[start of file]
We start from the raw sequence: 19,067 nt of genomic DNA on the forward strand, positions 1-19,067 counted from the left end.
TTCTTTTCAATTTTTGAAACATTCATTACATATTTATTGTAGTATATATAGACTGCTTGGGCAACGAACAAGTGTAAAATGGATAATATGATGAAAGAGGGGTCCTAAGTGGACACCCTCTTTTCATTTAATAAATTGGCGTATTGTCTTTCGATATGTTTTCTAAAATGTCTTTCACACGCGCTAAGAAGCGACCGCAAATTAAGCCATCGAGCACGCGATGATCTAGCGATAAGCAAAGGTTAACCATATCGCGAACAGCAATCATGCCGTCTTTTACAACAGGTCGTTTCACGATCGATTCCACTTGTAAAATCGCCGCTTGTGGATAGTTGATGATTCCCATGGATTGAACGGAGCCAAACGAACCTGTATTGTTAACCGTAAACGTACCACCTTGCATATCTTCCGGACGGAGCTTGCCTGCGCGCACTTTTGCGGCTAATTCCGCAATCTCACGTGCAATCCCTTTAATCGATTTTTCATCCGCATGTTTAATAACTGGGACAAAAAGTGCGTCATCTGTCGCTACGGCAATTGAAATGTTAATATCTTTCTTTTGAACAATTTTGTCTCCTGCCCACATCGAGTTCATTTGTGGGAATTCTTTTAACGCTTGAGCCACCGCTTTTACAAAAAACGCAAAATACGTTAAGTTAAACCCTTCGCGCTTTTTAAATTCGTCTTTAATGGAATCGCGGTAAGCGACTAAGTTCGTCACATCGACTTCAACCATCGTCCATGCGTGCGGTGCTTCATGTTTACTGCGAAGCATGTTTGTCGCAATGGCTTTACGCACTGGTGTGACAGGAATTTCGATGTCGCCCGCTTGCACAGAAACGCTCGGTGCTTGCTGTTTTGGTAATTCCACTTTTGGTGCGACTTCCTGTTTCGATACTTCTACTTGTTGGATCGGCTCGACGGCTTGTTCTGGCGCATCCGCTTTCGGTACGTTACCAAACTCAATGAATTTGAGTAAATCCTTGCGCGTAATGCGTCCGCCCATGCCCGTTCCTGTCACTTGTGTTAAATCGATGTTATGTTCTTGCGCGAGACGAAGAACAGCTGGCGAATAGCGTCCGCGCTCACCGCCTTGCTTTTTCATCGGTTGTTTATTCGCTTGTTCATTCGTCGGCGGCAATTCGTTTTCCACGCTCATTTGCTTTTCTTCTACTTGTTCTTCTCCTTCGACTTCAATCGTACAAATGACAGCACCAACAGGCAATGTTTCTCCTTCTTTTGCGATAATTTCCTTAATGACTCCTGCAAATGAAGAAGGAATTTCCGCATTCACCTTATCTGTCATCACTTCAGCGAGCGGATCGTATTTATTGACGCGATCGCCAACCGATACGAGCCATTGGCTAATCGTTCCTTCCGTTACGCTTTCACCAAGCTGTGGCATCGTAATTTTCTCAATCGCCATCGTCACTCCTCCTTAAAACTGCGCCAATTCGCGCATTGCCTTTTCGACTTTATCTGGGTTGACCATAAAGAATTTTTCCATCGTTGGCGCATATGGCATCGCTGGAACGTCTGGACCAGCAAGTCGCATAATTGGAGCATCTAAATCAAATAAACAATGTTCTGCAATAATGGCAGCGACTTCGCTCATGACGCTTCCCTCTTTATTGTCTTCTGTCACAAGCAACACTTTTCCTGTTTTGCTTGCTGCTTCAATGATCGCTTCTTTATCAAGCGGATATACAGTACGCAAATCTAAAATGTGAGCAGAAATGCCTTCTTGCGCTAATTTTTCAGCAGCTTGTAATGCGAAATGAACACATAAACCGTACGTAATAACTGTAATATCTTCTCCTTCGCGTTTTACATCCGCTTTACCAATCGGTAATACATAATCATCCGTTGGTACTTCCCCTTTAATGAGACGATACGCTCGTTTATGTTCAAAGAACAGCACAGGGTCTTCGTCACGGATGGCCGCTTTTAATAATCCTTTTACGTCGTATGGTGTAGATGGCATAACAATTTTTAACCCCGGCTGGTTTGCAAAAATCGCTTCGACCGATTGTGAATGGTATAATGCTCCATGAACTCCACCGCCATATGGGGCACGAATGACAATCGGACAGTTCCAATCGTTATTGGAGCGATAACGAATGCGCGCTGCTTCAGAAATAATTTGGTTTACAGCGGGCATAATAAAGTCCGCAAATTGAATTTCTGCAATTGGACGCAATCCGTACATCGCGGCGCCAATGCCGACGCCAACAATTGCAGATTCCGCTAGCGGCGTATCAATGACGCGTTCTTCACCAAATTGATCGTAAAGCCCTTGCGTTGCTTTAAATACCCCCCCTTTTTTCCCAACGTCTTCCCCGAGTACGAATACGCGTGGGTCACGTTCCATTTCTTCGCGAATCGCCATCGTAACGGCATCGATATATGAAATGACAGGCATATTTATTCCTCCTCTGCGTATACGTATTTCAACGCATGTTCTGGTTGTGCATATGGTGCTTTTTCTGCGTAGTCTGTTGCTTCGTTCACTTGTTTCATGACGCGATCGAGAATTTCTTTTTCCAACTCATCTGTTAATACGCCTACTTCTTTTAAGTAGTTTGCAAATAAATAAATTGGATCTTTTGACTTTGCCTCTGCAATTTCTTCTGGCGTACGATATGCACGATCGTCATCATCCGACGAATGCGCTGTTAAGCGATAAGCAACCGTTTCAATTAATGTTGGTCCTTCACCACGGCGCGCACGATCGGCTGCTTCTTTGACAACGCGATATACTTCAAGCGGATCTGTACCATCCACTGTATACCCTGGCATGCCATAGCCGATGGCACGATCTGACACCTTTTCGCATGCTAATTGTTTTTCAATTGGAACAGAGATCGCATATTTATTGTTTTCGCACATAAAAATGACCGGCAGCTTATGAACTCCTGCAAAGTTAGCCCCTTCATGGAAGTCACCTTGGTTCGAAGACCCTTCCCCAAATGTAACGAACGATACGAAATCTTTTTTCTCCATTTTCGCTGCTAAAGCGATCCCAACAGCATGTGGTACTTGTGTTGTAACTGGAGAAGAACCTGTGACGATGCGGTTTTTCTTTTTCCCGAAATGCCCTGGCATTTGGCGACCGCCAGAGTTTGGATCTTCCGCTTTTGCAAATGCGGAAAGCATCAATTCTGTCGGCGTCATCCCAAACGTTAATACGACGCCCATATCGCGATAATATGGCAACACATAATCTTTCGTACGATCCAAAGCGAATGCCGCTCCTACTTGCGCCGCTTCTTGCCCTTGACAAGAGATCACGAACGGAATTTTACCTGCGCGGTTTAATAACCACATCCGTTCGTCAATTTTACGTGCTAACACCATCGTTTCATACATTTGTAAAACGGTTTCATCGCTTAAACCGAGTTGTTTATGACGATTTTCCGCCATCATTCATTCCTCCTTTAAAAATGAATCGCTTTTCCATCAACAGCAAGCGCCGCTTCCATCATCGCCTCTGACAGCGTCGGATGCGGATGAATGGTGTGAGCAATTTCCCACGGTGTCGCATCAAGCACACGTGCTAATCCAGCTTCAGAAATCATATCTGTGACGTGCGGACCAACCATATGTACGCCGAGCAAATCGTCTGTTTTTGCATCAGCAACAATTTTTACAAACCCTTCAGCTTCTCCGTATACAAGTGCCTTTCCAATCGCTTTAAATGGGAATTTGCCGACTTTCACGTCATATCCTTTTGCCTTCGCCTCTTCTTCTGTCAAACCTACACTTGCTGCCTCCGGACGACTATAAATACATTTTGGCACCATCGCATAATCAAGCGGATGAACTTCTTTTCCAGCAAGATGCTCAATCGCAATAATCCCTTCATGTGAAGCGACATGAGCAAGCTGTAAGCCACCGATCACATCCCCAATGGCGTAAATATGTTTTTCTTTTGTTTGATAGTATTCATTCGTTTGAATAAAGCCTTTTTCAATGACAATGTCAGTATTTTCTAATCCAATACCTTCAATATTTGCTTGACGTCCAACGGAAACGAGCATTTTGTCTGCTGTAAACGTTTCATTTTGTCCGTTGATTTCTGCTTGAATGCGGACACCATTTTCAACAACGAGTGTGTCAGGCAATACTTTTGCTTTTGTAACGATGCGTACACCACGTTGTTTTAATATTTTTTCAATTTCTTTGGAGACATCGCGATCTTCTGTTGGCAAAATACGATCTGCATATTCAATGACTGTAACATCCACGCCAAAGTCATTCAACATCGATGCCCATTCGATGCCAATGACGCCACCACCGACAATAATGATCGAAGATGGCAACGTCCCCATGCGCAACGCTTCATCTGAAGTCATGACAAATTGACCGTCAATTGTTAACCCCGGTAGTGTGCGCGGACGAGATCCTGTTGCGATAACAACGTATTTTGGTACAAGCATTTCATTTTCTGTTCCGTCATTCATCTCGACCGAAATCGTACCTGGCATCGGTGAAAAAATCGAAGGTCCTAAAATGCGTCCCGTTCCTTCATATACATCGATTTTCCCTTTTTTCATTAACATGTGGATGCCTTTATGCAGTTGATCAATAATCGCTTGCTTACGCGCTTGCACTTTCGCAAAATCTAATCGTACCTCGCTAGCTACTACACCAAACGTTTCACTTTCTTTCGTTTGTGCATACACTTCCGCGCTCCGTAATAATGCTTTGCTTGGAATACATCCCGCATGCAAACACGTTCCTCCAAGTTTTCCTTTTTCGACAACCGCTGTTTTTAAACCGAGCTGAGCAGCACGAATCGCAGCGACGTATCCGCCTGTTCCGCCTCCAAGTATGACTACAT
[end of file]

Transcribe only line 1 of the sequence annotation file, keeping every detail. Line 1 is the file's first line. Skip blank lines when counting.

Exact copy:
We start from the raw sequence: 19,067 nt of genomic DNA on the forward strand, positions 1-19,067 counted from the left end.